By Raghu Shivaram
Everybody knows the mantra, “Mobile first.” Google has been spreading the gospel for several years. Anyone who had not yet caught up was sure to take notice in spring 2018 when the search giant announced its mobile-first index as a direct response to a fundamental shift in consumer behavior around the smartphone.
Critical: Mobile-First Indexing
What does it mean? Simply put, even if a consumer searches on a desktop device, Google will use the mobile version of a site to find the most authoritative, relevant response. And going forward, the mobile version of the site becomes the primary version.
So, that answers the first question, “Do I need a mobile website?” with a resounding “Yes.”
Advantages of a Mobile Website
A mobile website is an extension of your traditional desktop website. It’s designed to adjust content, images, videos and links to fit screen devices, of which there are several across iOS, Android, tablets, and more. As it’s an extension of your desktop browser site version, it’s easier to develop and maintain in a cost effective manner.
Furthermore, an update is reflected across all platforms. Mobile websites are inherently cross platform, that is accessible on all devices with an internet browser. They are not native to iOS or Android devices, so a mobile website will load on any device with an active web browser.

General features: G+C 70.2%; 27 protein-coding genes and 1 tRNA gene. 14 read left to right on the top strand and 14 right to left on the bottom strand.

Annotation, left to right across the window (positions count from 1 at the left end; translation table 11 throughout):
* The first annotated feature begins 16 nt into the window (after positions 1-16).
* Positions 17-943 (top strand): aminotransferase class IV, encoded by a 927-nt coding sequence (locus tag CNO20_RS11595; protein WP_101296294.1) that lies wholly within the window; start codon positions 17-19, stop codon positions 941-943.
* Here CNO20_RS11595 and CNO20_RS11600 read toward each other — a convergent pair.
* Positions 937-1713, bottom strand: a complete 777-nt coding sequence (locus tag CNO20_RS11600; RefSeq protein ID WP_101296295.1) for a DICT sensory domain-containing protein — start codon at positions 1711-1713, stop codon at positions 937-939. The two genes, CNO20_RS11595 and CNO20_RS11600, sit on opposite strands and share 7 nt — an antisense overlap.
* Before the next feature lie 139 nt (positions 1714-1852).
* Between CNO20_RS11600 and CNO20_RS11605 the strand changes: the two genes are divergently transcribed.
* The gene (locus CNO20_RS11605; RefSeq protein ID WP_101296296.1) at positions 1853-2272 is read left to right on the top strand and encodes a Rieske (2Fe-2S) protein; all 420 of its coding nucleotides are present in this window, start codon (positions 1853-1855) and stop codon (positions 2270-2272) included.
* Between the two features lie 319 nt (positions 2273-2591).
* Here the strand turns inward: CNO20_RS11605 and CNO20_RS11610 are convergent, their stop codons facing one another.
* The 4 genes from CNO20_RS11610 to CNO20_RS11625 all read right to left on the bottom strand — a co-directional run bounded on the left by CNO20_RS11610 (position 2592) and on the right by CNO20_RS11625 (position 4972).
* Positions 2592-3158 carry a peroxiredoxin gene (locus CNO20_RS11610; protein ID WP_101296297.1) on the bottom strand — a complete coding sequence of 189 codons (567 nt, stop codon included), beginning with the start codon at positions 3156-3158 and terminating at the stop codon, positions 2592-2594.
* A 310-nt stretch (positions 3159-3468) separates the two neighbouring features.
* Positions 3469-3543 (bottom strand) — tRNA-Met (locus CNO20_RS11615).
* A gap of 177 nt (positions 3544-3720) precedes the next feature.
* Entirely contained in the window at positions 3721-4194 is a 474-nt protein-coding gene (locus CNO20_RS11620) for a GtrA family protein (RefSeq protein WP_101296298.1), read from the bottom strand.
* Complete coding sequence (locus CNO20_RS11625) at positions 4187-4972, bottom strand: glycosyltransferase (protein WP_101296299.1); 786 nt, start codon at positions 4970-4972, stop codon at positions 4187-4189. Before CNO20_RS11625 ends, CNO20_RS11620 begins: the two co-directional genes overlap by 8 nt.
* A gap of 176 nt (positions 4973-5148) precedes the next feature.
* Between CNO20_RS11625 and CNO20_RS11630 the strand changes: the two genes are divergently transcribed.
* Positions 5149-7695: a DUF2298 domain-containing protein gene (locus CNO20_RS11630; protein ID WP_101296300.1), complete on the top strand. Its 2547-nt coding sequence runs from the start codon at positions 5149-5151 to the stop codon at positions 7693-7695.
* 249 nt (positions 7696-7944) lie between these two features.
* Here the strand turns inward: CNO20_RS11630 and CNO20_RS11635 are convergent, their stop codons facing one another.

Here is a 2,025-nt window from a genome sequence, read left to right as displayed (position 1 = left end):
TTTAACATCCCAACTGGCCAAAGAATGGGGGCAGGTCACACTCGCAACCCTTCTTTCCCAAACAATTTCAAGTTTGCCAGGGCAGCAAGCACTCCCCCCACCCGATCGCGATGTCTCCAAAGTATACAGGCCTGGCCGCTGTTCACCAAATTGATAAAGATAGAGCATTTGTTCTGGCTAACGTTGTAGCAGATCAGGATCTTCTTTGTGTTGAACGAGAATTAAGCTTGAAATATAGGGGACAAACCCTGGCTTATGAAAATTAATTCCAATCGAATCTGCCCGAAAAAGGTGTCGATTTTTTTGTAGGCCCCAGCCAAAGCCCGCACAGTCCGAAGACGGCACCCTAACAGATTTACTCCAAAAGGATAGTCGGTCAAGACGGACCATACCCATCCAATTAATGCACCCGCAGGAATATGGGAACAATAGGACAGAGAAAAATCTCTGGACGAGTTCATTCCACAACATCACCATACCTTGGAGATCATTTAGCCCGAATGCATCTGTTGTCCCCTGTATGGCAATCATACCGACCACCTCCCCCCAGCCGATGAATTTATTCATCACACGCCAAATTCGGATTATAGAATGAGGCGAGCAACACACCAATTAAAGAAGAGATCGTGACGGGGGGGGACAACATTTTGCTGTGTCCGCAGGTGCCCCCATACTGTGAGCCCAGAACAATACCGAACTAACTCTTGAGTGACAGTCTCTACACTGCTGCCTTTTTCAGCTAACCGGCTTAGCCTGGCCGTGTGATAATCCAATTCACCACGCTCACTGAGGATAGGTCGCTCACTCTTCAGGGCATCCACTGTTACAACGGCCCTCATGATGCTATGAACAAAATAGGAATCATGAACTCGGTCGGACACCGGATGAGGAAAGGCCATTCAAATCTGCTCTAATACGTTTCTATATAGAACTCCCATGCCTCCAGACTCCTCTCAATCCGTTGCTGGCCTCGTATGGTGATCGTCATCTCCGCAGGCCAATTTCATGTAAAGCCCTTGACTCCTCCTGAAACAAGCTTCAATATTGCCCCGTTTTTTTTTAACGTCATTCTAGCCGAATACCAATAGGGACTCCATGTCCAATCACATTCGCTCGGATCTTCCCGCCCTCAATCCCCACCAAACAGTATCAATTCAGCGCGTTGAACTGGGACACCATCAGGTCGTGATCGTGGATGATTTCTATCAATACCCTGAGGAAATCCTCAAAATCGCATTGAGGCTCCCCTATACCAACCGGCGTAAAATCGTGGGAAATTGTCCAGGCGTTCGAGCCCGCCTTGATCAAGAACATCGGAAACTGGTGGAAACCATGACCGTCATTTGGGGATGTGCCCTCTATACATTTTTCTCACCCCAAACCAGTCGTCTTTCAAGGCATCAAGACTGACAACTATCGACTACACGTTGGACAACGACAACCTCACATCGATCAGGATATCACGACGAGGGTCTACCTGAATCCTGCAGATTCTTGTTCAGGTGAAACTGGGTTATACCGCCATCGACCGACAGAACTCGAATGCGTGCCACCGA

What is a Mobile App?
Anyone with Facebook, Instagram, Twitter, Snap, Tik Tok, or LinkedIn, for example, on their mobile device is using a mobile app. They’re popular for social media channels.
In fact, some of the apps on your mobile come preloaded by the manufacturer, such as weather, maps, stocks, news, and more. How many other apps do you have uploaded on your cell phone? Why have you uploaded them? Do you keep them or discard them after a single use?
Although some people confuse the two because they’re both on your smartphone, there’s a huge difference between a mobile-friendly website and a mobile app.
It’s common to have both a mobile website and a mobile app. In general, the difference lies in its purpose and presentation. An app offers interactivity (such as a map) and is specifically designed in a format for people on-the-move. It needs to be intuitive and responsive to small screen use. For example, one might search on a mobile app for open houses and homes for sale. However, when it comes to comparing mortgage rates and completing offer applications, a home buyer will be inclined to revert to robust and secure desktop websites.
How is a Mobile App Different?
An app is specifically designed for the operating system on which it will run. For example, Apple’s iOS apps will not work on Google’s Android devices and vice versa. Ideally, developers create a version for each so that both the Apple Store and Google Play might offer it for download. Some apps are free, others have a cost for the download.
Because today’s mobile devices and tablets have a wide range of screen sizes, memory capacities, processor capabilities, graphical interfaces, buttons, and touch functions, developers must build to accommodate all of them.
As a website designer and mobile app developer, one of the questions we’re frequently asked at Spritz is whether a company should have a mobile website or a mobile app. As this article points out, a mobile website is absolutely necessary and a mobile app is completely dependant on the type of business or service being provided. While a mobile site is a necessity, a mobile app is added value. Even if you decide against a mobile app, it’s mandatory to have a mobile compatible website to stay relevant in business.